The life and work of one of Ireland’s most influential theatre figures is to be celebrated in a special series of events at the Linen Hall Library.

Peter Quigley, who grew up in the Whitewell area and passed away in 2015 after a short battle with cancer, was renowned as a writer, actor, director, choreographer and producer. To mark his impact on the local arts scene a series of readings, plays and songs will be performed over five days from February 15.

Gerard McCabe from Pintsized Productions, who has helped to organise the week-long celebration, fondly recalled his late friend.

“Peter was a true original,” he said. “He had an incredible energy, a zest for life and a huge love for the arts. He was glamorous too – he was one of the first guys in Belfast to wear make-up and he didn't care what people thought. Peter created his own world in Northern Ireland and I loved being part of it. There are over 150 plays in the Peter Quigley Archive and it is an invaluable resource for actors, writers, directors and anyone with a general interest in the arts.”

Gilly Campbell, drama officer at the Arts Council, said he was central to the success of a number of actors.

“Peter was a veteran of Northern Ireland theatre and his achievements over a long and distinguished career are widely recognised and appreciated,” she said. “His commitment to developing new talent across the voluntary, community, amateur and professional theatre sectors is perhaps his greatest legacy and will continue to bear fruit for years to come. Peter was one of the big personalities of Northern Ireland theatre.”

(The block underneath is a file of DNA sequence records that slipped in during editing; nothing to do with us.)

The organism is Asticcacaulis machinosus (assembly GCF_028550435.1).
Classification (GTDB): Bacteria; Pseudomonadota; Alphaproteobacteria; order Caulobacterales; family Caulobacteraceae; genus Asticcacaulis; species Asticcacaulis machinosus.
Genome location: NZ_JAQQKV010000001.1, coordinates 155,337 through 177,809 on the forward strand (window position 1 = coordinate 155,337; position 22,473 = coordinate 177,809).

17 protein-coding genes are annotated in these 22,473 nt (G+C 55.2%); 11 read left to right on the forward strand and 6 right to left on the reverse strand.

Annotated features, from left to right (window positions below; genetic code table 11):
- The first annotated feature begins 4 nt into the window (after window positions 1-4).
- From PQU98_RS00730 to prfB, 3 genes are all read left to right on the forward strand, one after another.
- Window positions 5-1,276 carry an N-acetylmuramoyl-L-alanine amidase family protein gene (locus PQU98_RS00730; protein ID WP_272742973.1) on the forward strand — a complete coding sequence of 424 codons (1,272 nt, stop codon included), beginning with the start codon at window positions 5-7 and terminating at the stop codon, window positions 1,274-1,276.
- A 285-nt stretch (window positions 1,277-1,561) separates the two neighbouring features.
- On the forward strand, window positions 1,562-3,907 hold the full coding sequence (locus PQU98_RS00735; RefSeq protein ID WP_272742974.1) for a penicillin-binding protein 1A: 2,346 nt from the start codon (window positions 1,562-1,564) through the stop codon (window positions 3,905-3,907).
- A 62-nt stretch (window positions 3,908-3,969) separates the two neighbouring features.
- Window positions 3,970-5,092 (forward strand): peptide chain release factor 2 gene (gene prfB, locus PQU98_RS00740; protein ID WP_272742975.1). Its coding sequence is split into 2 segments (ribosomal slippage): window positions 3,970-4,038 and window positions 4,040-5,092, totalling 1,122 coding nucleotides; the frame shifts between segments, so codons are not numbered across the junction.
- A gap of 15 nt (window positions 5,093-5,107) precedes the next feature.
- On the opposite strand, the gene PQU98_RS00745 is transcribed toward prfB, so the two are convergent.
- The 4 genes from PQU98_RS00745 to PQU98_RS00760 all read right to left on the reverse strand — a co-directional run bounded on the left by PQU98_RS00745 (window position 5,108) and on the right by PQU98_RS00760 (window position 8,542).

Originally headed for a teaching career after attending Stranmillis College, Peter took a detour on to the stage when it became clear that was his natural habitat.

He became a familiar presence on the stage of the Lyric Theatre throughout the 1980s. In productions such as Martin Lynch’s Dockers, John Boyd’s Speranza’s Boy and Sam McCreedy’s Yeats in Limbo, he performed alongside the front rank of local stage actors, including Ian McElhinney, JJ Murphy, Adrian Dunbar, Mark Mulholland, Dan Gordon, Conleth Hill, Leila Webster and Stella McClusker.

In 2004 he co-founded C21 Theatre Company and, as the company’s original artistic director, produced new productions that furthered his and the company’s aim of encouraging emerging talent. The company also introduced audiences to the work of writers they would not otherwise have experienced, including, notably, Edward Albee’s disturbing one-act play, The Zoo Story.

He made headlines because he didn’t avoid issues such as sexuality, earning rave reviews at The MAC for his transgender portrayal of a housewife in ‘Tuesdays at Tesco’s’.

The five-day celebration of his life and work includes readings and performances by many well-known local actors, including Abigail McGibbon, who has recently been nominated for an Irish Times Theatre Award in the Best Supporting Actress category.

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